[Nut-upsuser] "battery is low" logged
philip at kelsotowers.co.uk
Sat Sep 7 15:58:43 BST 2019
I tested my batteries using a load I bought from Amazon - KKmoon Multi-Functional Constant Current Electronic Load 9.99A 60W 30V Discharge Power Supply Battery Capacity Tester Module https://www.amazon.co.uk/dp/B071NG9M3V/ref=cm_sw_r_cp_api_i_c25CDb7WCFQQZ <https://www.amazon.co.uk/dp/B071NG9M3V/ref=cm_sw_r_cp_api_i_c25CDb7WCFQQZ> - was about £18.
I set the load to 2A and the cut-off point at which it beeped to 9.5V.
I tested a brand new 7A/h battery and it gave 2A for over 3.5 hours - which beats the spec as at 2A discharge it should give between 5A/h and 6A/h
I tested a 4 year old 12 A/h battery and it gave 2.5A for over 5 hours - again beating spec.
I recommend the load but I didn’t use it’s capability to measure the A/h directly - I preferred to test with my own voltmeter and ammeter.
So if you want to really know your battery capacity, that’s one option.
> On 7 Sep 2019, at 15:46, Charles Lepple <clepple at gmail.com> wrote:
> On Sep 6, 2019, at 6:28 PM, James wrote:
>> I got around to unplugging my UPS and I found it doesn't last nearly as long as estimated.
> The estimates are typically less accurate when the load is light (output is showing 5%). Also, as Eyal mentioned, five years is getting old for a lead-acid battery.
>> Is the "upsmon: UPS desktop_ups at localhost battery is low" logged when "battery.runtime:" = "battery.runtime.low: 120"?
> To first approximation, yes. Technically, upsmon is looking for the LB flag in ups.status, which is usually sent in a status bit from the UPS. But "battery.runtime.low" is one of the things that triggers LB (the other being "battery.charge" going below "battery.charge.low"). There are also ways for NUT drivers (see "ignorelb") to make that decision in the driver code rather than looking at the UPS status bit, though generally APC seems to get this right.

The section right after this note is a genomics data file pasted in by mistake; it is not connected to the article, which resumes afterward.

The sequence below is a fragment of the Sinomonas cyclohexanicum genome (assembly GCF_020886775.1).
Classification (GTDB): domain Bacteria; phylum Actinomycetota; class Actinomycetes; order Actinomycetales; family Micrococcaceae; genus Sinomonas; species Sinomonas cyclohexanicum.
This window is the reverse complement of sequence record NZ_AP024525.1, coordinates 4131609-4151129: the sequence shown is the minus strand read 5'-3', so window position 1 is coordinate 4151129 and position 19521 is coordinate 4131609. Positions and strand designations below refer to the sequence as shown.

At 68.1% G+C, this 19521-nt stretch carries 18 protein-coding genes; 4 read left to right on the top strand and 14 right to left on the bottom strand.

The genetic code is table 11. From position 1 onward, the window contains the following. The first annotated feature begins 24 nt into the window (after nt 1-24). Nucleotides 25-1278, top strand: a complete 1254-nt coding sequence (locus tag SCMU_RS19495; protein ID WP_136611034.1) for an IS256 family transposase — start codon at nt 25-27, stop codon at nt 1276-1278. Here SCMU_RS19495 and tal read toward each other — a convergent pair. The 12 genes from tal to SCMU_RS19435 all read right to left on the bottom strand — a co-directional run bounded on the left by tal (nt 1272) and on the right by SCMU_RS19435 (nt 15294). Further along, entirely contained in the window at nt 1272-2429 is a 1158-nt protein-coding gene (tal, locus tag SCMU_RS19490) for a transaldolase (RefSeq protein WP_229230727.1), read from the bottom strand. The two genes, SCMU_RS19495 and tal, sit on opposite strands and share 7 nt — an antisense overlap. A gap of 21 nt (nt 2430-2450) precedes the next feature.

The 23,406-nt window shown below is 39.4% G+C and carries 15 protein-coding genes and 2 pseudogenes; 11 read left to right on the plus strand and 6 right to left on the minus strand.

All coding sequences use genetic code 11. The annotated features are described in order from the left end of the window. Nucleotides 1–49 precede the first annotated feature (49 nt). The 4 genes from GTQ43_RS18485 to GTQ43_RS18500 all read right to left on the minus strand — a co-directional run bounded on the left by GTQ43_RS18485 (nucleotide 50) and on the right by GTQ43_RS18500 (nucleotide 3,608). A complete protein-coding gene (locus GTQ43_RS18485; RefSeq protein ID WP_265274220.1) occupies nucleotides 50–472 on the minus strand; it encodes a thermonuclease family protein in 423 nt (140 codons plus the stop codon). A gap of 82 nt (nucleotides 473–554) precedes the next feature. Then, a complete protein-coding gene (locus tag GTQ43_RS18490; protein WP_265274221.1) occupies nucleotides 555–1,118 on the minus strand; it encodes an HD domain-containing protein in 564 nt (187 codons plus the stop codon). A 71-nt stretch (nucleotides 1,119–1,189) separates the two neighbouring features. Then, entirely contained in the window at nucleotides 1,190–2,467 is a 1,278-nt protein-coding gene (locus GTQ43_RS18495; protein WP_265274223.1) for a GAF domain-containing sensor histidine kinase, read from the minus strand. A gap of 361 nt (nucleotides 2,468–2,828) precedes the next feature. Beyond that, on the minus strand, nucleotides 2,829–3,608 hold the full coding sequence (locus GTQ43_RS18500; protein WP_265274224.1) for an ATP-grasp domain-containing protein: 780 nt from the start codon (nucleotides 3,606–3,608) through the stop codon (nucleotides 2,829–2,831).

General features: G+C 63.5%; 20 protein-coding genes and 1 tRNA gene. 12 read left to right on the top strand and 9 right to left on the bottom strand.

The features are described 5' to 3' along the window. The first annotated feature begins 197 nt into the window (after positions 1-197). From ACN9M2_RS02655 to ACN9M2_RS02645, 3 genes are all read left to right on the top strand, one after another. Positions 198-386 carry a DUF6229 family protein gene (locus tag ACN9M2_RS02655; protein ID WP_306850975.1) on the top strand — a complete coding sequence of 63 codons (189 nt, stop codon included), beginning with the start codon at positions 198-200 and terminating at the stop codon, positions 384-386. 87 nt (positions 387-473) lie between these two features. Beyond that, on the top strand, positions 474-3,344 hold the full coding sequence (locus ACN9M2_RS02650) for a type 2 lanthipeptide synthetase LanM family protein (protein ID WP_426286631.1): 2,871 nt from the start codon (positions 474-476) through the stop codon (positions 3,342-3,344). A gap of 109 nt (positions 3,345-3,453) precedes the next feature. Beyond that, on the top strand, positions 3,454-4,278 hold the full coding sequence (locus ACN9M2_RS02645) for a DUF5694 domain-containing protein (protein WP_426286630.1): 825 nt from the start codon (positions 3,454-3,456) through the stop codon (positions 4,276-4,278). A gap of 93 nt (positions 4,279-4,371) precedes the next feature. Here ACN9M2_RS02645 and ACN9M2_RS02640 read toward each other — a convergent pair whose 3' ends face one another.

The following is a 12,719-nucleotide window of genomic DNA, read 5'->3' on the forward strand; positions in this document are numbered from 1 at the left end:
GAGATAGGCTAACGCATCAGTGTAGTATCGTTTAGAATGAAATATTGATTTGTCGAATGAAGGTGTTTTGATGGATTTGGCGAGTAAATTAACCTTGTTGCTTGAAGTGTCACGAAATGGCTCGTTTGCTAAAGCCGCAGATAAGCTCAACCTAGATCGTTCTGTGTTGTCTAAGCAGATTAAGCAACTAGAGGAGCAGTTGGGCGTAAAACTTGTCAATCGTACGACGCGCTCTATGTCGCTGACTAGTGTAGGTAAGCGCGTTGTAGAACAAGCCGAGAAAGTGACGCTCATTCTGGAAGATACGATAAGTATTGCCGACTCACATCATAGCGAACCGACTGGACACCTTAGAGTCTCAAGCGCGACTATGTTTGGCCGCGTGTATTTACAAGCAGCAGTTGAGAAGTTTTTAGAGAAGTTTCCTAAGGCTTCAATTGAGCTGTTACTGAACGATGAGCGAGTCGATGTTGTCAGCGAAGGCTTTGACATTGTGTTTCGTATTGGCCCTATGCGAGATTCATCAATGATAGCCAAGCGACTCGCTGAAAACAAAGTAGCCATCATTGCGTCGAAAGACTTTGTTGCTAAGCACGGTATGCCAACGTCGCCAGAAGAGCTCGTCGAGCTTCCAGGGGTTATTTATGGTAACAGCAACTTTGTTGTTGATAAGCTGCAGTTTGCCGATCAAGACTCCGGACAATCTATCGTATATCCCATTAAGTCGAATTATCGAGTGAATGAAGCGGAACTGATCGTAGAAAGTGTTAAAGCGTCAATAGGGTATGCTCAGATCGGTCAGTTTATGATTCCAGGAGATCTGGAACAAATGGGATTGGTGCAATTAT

> On Sep 6, 2019, at 7:02 PM, Eyal Lebedinsky wrote:
>> No UPS that I owned could tell that the batteries are bad, I find this when the UPS power is
>> disconnected and the UPS shuts down soon (often in seconds).
> APC, Tripp-Lite, and MGE/Eaton typically do periodic tests that can detect this. Sometimes it isn't on the entry-level models, and sometimes you have to trigger the test manually, but it's definitely out there. (Getting a notification from NUT in time to replace the battery is sometimes another issue entirely, since it isn't easy to simulate battery failures.)
>> You can test the condition of the battery by periodically removing the power input and see how long
>> it actually runs down to, say, 20%.
>> Vendor software usually has a "test" feature, don't know if nut has this.
> test.battery* instant commands: https://networkupstools.org/docs/user-manual.chunked/apcs02.html
> (I don't know if test.panel.start is exactly the same.)
> More detailed status is typically reported in the "ups.test.result" variable: https://networkupstools.org/docs/user-manual.chunked/apcs01.html
> (The driver should pick up on this and also include "RB" (replace battery) in "ups.status", but again, this is hard to test.)
> James: in your case, this might be due to your APC model not showing the full set of variables over the standard USB HID interface. (Search the web for "APC" and "Modbus" for details.)
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